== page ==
The low-cost clothing brand has entered the top five of the 100 UK retailers on social media for the first time.
According to eDigitalResearch’s Retail Social Media Benchmark, Primark now has almost 2.4m followers on Facebook alone, a steep rise from its reported 700,000 followers just six months ago.
It can be very easy for a high street brand to accrue a high number of followers on any social media platform just through brand identity alone.
However, in order to be an effective driver of traffic to online and offline commerce, brands need to use social media to directly engage with customers through conversation, quality entertaining content and through personalised, always-on customer service.
Therefore a high follower count isn’t necessarily the best metric to gauge whether a brand is ‘doing social media right’. Although the sharp rise in Primark’s social profile is indicative of Primark upping its game considerably.
Let’s take a look at Primark’s Facebook page to see if there’s anything to be learnt from its strategy.
Twitter usage is high among businesses small and large, but did you know that the analytics now available from the platform has some great features that could help inform and drive your marketing planning for this channel?
In this post I'll explain six different ways in which you can make use of these simple tools to improve social campaign planning.
Twitter Analytics is made up of a few different dashboards, each with a specific use:
- Timeline activity: measures the activity of your tweets.
- Followers: looks at the interests, locations, and demographics of your followers.
- Twitter Cards: shows activity for each type of Twitter Card installed.
- Websites: provides real-time information about traffic from Twitter to your domains.
This week, Liz Heron revealed WSJ's five steps to social media success in an interview with Abigail Edge on Journalism.co.uk.
In just two years since emerging media editor Liz Heron joined, WSJ saw an increase of 235% followers on Twitter and 375% followers on Facebook.
It all seemed like pretty sound advice and I thought it was worth sharing here.
Rather than just repeat her advice verbatim though, I'm going to use some of her quotes as jumping of points to show actual examples of the WSJ social media strategy.
The venerable financial news institution achieved over 4m Twitter followers last weekend and its Facebook page is edging closer to achieving 2m Likes.
For what could be considered a niche publication, this is an incredible achievement. How about the competition though? These numbers may not mean much without comparison...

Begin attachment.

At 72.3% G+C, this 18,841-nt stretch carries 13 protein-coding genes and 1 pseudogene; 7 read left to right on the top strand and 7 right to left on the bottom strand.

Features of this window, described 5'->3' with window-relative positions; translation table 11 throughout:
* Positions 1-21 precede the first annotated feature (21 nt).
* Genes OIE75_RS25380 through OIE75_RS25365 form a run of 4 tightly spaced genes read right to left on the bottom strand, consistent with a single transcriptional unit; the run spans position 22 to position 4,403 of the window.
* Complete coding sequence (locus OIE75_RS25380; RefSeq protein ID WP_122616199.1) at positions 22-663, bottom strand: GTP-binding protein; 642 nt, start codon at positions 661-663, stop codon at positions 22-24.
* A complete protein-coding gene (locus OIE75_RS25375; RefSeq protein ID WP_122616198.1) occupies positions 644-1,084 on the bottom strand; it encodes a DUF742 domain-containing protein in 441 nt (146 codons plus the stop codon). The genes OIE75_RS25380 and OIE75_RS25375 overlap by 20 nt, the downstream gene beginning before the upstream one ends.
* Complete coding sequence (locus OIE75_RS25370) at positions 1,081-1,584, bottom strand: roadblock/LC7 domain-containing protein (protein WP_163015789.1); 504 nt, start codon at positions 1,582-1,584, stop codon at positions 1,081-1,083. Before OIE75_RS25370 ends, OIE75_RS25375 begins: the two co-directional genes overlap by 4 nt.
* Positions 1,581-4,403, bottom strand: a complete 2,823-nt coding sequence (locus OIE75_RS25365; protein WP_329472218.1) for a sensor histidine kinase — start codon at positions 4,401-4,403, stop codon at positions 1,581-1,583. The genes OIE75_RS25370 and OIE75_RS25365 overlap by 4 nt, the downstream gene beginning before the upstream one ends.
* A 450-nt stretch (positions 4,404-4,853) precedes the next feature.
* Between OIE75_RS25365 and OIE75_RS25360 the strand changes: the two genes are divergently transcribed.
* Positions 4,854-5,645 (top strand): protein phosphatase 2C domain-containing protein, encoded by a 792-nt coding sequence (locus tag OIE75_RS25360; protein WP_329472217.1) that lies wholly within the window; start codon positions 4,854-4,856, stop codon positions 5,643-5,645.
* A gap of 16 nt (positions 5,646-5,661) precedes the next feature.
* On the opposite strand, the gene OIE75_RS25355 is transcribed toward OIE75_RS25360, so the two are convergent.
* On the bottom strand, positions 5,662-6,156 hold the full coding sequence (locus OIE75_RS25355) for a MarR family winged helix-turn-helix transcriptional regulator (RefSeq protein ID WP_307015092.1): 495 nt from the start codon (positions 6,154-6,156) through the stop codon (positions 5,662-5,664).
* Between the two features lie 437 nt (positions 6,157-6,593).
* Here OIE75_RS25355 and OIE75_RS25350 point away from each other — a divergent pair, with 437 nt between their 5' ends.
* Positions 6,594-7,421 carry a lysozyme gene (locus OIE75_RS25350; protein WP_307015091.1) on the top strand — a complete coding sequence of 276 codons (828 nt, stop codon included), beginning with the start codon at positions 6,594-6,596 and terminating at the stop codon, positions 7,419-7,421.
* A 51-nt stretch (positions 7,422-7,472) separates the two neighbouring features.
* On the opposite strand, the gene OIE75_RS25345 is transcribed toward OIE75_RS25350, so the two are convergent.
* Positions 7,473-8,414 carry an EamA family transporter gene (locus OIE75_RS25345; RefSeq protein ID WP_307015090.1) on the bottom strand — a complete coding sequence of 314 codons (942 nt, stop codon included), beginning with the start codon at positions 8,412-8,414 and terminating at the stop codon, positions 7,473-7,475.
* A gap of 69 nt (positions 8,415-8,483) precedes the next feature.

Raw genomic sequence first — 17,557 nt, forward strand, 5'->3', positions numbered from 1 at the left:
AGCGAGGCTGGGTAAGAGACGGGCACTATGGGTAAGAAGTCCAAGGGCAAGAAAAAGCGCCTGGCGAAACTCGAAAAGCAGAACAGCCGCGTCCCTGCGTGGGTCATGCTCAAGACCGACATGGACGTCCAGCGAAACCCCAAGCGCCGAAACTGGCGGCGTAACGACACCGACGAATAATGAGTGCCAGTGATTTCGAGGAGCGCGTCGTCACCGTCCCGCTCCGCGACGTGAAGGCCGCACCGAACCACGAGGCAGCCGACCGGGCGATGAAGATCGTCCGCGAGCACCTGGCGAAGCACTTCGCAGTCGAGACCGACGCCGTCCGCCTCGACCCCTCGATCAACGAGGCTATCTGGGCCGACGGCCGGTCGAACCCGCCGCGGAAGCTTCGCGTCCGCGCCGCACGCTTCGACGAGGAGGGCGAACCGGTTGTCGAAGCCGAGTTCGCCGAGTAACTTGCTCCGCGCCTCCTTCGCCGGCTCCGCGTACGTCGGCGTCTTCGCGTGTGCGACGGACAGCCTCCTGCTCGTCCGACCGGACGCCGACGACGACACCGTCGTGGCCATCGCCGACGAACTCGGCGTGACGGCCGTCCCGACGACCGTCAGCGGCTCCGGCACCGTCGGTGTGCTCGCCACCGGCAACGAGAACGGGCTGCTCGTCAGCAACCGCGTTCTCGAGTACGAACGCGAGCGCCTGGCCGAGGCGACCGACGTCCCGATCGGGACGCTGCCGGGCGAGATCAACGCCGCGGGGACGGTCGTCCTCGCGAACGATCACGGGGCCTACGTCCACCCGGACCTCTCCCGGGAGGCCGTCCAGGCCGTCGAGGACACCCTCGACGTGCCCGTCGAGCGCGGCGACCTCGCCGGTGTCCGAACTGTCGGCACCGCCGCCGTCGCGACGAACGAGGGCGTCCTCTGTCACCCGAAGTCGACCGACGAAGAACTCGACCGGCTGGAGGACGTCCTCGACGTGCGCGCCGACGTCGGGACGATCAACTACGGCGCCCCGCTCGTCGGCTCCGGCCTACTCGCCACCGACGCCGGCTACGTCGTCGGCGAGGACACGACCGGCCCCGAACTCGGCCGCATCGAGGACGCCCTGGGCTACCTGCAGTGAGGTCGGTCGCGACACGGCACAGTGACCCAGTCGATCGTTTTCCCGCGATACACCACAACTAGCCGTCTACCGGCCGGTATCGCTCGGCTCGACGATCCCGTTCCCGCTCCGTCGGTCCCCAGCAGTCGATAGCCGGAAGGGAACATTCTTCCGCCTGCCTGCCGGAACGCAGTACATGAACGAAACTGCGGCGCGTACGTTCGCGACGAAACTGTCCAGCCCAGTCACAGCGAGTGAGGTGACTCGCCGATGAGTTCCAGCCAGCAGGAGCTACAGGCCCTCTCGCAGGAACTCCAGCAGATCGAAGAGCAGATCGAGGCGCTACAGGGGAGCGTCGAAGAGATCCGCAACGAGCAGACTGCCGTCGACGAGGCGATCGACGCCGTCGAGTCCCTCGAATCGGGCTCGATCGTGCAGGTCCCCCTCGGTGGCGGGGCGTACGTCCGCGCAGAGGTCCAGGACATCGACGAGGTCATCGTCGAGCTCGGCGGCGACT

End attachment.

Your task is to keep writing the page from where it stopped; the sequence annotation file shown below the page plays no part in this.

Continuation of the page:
In the UK there's the Financial Times, which has 1.75m Twitter followers and 1.2m Likes for its Facebook page.
Back in New York there's Bloomberg News offering a similar finance based news service. It has 1.3m Twitter followers and just 444,000 Likes on Facebook.
Clearly The Wall Street Journal is doing something right.
Social media monitoring can be used to perform various tasks in the advancement of your own brand. Generating leads, finding influencers and identifying key sites are just a few that could be mentioned.
However, what is often overlooked is how these tools can be used to analyze competitors. By keeping track of your competition you can become the leader in your chosen area of expertise.
This article is aimed at explaining the methods that can be put in place to track competitors through social media monitoring (smm) and what benefits this could have for your company.
While most brands are focused on increasing social media engagement, the smart ones are looking beyond Likes, towards building genuine, long-term relationships with their customers.
I was joined in a webinar last week by Eugenie Gijsberts from Dutch bank, ABN AMRO.
it's one of Holland’s largest financial institutions and Eugenie, sounding remarkably genial for someone at the sharp end of corporate communications, is responsible for managing the company's social customer services.
There is a need to step back and think strategically about your social customer service offering before you leap in and do it.
By now, most brands realise that they can’t ignore it. They will probably have seen the case studies of people getting social customer service right and feel a slight sense of panic about getting it wrong as barely a week goes past without a social customer service failure going viral.
But as Luke Brynley-Jones outlines in the previous link, though they know it’s important, so many companies are a long way off developing a coherent approach here, and for a multitude of reasons.